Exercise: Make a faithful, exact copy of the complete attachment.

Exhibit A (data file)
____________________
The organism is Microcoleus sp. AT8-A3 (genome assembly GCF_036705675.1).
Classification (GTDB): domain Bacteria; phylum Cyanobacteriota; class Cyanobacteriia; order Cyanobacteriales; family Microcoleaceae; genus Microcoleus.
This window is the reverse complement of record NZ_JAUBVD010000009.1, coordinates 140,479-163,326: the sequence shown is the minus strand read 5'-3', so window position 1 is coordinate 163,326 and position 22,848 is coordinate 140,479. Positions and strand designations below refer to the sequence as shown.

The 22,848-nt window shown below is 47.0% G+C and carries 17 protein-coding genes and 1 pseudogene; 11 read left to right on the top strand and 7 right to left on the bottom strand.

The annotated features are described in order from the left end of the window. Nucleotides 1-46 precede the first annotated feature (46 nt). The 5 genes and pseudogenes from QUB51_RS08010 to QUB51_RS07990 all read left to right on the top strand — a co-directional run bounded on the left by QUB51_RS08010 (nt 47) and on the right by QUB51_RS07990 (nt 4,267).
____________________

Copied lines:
The organism is Microcoleus sp. AT8-A3 (genome assembly GCF_036705675.1).
Classification (GTDB): domain Bacteria; phylum Cyanobacteriota; class Cyanobacteriia; order Cyanobacteriales; family Microcoleaceae; genus Microcoleus.
This window is the reverse complement of record NZ_JAUBVD010000009.1, coordinates 140,479-163,326: the sequence shown is the minus strand read 5'-3', so window position 1 is coordinate 163,326 and position 22,848 is coordinate 140,479. Positions and strand designations below refer to the sequence as shown.

The 22,848-nt window shown below is 47.0% G+C and carries 17 protein-coding genes and 1 pseudogene; 11 read left to right on the top strand and 7 right to left on the bottom strand.

The annotated features are described in order from the left end of the window. Nucleotides 1-46 precede the first annotated feature (46 nt). The 5 genes and pseudogenes from QUB51_RS08010 to QUB51_RS07990 all read left to right on the top strand — a co-directional run bounded on the left by QUB51_RS08010 (nt 47) and on the right by QUB51_RS07990 (nt 4,267).